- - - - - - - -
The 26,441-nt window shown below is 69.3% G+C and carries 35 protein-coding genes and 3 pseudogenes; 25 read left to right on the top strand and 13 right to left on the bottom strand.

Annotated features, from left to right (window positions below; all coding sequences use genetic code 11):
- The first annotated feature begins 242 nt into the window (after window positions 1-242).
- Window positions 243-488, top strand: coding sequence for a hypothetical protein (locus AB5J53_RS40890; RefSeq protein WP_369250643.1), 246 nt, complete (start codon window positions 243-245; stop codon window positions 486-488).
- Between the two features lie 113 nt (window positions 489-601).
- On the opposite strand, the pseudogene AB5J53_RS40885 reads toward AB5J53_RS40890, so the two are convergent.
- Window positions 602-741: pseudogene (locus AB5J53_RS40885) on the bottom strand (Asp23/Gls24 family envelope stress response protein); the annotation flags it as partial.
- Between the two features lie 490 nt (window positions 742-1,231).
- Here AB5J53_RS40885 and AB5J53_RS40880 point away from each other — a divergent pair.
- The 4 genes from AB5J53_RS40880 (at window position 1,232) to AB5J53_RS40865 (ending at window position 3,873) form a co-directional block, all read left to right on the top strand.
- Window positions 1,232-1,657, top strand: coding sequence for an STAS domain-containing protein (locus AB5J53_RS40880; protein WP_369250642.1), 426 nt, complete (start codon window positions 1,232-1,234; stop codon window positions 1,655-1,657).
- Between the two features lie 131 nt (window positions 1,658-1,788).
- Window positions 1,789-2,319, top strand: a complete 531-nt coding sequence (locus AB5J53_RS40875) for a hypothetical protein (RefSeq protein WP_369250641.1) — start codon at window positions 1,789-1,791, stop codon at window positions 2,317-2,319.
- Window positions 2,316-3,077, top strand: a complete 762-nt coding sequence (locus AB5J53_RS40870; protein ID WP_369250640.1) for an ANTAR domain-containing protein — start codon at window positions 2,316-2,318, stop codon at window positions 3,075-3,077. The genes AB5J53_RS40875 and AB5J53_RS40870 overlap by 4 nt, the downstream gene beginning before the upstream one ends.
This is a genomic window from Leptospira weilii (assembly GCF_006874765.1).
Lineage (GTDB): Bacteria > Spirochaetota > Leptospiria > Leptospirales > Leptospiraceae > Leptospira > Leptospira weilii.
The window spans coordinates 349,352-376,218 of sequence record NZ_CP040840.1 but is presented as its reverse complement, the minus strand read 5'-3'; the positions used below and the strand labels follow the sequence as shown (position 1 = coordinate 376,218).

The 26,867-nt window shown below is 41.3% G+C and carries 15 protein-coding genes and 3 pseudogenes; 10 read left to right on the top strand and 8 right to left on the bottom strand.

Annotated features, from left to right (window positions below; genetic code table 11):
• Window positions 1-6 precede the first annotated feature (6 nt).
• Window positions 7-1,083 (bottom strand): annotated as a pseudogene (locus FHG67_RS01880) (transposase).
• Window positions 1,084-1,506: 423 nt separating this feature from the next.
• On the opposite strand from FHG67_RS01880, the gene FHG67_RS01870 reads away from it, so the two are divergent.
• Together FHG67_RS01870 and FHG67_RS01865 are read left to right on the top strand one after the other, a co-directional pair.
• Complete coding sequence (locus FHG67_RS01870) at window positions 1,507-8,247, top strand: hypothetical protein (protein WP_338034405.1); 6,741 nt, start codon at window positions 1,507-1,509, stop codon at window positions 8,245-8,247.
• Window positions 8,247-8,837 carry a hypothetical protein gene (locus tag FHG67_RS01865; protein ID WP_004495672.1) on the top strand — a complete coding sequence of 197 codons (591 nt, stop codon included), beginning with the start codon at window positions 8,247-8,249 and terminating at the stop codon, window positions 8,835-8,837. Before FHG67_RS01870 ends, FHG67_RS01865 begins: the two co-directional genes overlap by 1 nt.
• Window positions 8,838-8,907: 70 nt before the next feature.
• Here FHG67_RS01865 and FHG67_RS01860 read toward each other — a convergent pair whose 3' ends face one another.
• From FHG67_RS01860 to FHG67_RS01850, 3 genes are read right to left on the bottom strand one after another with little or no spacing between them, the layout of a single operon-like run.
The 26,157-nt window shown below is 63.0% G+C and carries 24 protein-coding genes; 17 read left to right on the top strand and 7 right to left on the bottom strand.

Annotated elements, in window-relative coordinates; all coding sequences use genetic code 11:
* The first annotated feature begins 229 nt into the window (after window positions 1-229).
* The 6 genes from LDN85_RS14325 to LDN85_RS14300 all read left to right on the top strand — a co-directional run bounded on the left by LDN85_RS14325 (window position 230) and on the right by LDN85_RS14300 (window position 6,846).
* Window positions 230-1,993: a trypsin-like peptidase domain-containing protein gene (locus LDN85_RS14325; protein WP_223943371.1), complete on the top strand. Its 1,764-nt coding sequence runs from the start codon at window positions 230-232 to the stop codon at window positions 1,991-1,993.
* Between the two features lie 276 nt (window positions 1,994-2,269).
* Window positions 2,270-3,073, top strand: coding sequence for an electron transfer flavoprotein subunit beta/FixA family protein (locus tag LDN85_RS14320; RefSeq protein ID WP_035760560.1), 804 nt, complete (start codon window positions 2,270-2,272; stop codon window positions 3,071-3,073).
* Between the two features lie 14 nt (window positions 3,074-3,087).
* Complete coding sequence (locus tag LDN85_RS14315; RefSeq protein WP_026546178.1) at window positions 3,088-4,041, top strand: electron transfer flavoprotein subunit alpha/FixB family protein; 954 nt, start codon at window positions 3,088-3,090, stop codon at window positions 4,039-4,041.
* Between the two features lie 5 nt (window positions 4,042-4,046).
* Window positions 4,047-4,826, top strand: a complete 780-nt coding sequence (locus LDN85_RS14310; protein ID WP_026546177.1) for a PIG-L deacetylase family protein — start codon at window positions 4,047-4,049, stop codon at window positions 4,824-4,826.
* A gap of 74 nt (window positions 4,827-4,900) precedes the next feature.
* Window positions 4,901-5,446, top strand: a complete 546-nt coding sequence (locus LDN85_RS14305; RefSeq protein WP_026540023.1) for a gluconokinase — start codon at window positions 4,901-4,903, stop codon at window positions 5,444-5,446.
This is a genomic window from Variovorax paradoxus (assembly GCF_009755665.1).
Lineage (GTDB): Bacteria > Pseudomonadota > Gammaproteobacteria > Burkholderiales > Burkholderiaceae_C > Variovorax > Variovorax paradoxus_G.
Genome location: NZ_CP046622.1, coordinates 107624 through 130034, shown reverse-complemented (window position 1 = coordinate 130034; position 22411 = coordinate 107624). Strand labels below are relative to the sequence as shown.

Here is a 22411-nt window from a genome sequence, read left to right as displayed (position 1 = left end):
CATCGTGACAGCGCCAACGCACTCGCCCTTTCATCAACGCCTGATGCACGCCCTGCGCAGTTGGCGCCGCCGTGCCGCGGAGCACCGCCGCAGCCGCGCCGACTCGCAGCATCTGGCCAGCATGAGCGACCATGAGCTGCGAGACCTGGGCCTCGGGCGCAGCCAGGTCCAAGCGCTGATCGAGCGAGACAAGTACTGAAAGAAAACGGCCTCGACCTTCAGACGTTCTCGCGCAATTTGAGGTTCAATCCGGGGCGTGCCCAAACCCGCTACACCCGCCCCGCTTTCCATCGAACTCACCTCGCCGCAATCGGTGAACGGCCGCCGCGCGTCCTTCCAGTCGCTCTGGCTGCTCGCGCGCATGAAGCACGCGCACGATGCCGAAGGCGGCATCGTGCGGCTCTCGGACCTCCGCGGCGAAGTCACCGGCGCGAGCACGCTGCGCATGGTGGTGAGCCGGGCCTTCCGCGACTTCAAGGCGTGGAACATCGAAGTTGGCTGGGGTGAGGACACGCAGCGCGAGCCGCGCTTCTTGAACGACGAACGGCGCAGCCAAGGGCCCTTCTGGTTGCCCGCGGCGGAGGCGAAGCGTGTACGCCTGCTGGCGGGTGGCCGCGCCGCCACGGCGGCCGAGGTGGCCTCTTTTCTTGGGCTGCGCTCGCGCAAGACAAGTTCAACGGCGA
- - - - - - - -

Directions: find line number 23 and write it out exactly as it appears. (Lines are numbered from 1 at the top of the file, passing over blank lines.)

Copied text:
• On the opposite strand from FHG67_RS01880, the gene FHG67_RS01870 reads away from it, so the two are divergent.